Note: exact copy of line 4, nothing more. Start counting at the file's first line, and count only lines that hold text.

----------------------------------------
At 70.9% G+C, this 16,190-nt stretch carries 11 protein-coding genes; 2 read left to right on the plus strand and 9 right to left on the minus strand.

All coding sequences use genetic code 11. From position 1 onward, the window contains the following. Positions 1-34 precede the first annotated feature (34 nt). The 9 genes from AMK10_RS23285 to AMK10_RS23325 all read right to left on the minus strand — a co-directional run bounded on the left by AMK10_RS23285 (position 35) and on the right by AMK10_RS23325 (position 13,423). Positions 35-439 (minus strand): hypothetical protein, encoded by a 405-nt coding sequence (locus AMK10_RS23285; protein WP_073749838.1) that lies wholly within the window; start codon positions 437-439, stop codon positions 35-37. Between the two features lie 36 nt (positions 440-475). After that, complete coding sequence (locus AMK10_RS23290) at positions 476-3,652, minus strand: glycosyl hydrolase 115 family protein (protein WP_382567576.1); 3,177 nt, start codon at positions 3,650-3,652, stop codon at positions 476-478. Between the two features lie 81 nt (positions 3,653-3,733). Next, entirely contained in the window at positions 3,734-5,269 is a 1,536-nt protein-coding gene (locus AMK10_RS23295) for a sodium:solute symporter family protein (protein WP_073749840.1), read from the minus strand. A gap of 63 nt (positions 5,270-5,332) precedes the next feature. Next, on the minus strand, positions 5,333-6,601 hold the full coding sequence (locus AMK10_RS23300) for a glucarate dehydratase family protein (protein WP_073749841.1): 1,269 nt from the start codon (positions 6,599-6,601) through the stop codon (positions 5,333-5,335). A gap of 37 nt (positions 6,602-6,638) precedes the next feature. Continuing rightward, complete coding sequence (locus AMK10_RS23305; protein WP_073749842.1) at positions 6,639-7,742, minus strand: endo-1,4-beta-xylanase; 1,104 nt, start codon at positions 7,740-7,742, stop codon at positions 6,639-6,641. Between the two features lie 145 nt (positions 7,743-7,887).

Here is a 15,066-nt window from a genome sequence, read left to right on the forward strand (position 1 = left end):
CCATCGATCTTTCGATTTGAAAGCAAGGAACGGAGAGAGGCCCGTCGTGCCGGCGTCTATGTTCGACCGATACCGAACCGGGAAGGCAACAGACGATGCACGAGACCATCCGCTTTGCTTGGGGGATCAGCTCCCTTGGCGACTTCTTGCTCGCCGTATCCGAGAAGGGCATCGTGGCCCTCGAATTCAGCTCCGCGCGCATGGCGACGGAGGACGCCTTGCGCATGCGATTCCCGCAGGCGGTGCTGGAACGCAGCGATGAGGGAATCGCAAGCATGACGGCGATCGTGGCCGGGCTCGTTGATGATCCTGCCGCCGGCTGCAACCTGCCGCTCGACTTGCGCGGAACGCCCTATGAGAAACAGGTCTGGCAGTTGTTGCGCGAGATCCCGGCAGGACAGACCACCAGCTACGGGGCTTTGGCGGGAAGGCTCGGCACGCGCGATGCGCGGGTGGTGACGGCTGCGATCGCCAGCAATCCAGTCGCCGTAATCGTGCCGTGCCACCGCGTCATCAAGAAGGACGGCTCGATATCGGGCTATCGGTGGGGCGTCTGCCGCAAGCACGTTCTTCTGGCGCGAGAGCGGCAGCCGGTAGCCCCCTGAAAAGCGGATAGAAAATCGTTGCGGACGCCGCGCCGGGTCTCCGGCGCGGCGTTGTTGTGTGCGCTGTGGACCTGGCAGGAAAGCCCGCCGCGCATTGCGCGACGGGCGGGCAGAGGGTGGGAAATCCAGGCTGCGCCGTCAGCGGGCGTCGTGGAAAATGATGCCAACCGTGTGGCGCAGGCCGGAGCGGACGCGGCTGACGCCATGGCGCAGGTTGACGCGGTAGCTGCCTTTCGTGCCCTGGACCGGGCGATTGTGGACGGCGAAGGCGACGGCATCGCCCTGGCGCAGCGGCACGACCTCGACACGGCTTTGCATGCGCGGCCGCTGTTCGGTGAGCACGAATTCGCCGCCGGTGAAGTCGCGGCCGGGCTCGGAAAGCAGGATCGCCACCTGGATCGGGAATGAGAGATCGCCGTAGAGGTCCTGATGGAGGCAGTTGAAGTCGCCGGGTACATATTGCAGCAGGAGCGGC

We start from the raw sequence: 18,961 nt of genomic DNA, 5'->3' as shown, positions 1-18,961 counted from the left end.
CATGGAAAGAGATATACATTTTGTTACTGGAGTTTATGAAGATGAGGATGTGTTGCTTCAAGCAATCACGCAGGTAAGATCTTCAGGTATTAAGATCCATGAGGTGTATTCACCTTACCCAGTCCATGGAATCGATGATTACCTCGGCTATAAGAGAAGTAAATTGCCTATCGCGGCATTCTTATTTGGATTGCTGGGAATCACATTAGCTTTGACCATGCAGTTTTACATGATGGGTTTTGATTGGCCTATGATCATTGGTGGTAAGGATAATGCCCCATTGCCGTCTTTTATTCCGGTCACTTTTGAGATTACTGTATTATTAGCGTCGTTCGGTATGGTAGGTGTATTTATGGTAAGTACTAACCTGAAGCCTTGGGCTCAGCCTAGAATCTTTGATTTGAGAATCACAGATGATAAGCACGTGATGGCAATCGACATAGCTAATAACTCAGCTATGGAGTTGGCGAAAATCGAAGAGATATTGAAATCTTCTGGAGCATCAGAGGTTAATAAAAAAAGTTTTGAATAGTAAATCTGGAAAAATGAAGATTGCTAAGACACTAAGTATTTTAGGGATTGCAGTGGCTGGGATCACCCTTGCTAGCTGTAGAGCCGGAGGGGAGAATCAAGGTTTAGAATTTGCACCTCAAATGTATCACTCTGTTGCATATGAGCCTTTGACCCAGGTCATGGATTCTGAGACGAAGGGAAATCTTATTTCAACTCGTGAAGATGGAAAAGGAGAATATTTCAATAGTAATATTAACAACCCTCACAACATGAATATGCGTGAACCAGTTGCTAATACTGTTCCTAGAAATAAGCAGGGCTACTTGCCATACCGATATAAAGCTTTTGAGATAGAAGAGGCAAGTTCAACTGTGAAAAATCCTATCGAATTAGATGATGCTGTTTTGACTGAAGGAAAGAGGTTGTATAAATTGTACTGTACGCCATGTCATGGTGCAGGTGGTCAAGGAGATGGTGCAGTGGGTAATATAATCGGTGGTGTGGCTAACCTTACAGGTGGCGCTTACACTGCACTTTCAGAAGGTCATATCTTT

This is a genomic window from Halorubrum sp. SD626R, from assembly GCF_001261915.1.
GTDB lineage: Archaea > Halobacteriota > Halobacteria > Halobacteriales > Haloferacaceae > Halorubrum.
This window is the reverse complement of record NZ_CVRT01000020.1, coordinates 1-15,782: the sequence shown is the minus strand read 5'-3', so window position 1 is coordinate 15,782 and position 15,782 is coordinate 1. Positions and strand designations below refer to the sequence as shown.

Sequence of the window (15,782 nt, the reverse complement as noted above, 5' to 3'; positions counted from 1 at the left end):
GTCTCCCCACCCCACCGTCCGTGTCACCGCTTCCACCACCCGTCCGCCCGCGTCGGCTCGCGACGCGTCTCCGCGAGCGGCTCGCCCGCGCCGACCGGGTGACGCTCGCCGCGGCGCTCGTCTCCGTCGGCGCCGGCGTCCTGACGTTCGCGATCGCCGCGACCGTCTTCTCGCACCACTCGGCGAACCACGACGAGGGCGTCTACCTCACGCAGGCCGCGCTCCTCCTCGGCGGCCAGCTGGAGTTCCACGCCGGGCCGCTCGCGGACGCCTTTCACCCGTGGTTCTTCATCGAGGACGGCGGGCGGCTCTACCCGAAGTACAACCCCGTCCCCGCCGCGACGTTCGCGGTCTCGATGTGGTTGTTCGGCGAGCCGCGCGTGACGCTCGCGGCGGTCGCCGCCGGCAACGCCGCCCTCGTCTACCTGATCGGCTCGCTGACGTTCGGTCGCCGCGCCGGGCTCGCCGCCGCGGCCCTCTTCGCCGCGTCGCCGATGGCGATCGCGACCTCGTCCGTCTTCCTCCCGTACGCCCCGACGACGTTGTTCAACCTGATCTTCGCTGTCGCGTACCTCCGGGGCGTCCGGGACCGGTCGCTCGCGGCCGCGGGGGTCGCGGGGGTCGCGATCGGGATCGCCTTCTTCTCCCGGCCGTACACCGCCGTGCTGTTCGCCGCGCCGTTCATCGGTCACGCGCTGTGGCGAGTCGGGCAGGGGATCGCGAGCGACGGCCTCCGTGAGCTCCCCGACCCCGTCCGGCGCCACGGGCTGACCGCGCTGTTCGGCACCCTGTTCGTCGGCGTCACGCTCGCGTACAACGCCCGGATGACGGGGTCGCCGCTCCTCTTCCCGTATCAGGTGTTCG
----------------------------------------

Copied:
CCATCGATCTTTCGATTTGAAAGCAAGGAACGGAGAGAGGCCCGTCGTGCCGGCGTCTATGTTCGACCGATACCGAACCGGGAAGGCAACAGACGATGCACGAGACCATCCGCTTTGCTTGGGGGATCAGCTCCCTTGGCGACTTCTTGCTCGCCGTATCCGAGAAGGGCATCGTGGCCCTCGAATTCAGCTCCGCGCGCATGGCGACGGAGGACGCCTTGCGCATGCGATTCCCGCAGGCGGTGCTGGAACGCAGCGATGAGGGAATCGCAAGCATGACGGCGATCGTGGCCGGGCTCGTTGATGATCCTGCCGCCGGCTGCAACCTGCCGCTCGACTTGCGCGGAACGCCCTATGAGAAACAGGTCTGGCAGTTGTTGCGCGAGATCCCGGCAGGACAGACCACCAGCTACGGGGCTTTGGCGGGAAGGCTCGGCACGCGCGATGCGCGGGTGGTGACGGCTGCGATCGCCAGCAATCCAGTCGCCGTAATCGTGCCGTGCCACCGCGTCATCAAGAAGGACGGCTCGATATCGGGCTATCGGTGGGGCGTCTGCCGCAAGCACGTTCTTCTGGCGCGAGAGCGGCAGCCGGTAGCCCCCTGAAAAGCGGATAGAAAATCGTTGCGGACGCCGCGCCGGGTCTCCGGCGCGGCGTTGTTGTGTGCGCTGTGGACCTGGCAGGAAAGCCCGCCGCGCATTGCGCGACGGGCGGGCAGAGGGTGGGAAATCCAGGCTGCGCCGTCAGCGGGCGTCGTGGAAAATGATGCCAACCGTGTGGCGCAGGCCGGAGCGGACGCGGCTGACGCCATGGCGCAGGTTGACGCGGTAGCTGCCTTTCGTGCCCTGGACCGGGCGATTGTGGACGGCGAAGGCGACGGCATCGCCCTGGCGCAGCGGCACGACCTCGACACGGCTTTGCATGCGCGGCCGCTGTTCGGTGAGCACGAATTCGCCGCCGGTGAAGTCGCGGCCGGGCTCGGAAAGCAGGATCGCCACCTGGATCGGGAATGAGAGATCGCCGTAGAGGTCCTGATGGAGGCAGTTGAAGTCGCCGGGTACATATTGCAGCAGGAGCGGC